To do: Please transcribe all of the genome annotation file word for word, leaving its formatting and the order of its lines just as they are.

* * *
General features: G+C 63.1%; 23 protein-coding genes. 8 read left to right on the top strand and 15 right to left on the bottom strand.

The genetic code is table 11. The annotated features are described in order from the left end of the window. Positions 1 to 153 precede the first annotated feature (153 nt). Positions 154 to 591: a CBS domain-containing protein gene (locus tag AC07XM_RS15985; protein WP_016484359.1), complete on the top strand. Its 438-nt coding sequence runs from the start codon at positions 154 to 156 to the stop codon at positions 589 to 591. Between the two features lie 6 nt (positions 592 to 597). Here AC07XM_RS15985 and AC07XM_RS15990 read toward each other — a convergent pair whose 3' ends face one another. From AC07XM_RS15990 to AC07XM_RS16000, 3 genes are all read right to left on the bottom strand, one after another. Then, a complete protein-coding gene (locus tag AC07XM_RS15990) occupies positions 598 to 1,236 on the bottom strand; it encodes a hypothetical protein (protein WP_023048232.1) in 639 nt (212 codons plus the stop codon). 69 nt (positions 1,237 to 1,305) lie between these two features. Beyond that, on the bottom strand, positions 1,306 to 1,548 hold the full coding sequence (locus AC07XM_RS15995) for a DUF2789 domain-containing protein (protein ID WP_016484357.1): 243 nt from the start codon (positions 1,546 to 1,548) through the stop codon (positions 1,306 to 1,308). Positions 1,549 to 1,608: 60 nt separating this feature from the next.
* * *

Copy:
General features: G+C 63.1%; 23 protein-coding genes. 8 read left to right on the top strand and 15 right to left on the bottom strand.

The genetic code is table 11. The annotated features are described in order from the left end of the window. Positions 1 to 153 precede the first annotated feature (153 nt). Positions 154 to 591: a CBS domain-containing protein gene (locus tag AC07XM_RS15985; protein WP_016484359.1), complete on the top strand. Its 438-nt coding sequence runs from the start codon at positions 154 to 156 to the stop codon at positions 589 to 591. Between the two features lie 6 nt (positions 592 to 597). Here AC07XM_RS15985 and AC07XM_RS15990 read toward each other — a convergent pair whose 3' ends face one another. From AC07XM_RS15990 to AC07XM_RS16000, 3 genes are all read right to left on the bottom strand, one after another. Then, a complete protein-coding gene (locus tag AC07XM_RS15990) occupies positions 598 to 1,236 on the bottom strand; it encodes a hypothetical protein (protein WP_023048232.1) in 639 nt (212 codons plus the stop codon). 69 nt (positions 1,237 to 1,305) lie between these two features. Beyond that, on the bottom strand, positions 1,306 to 1,548 hold the full coding sequence (locus AC07XM_RS15995) for a DUF2789 domain-containing protein (protein ID WP_016484357.1): 243 nt from the start codon (positions 1,546 to 1,548) through the stop codon (positions 1,306 to 1,308). Positions 1,549 to 1,608: 60 nt separating this feature from the next.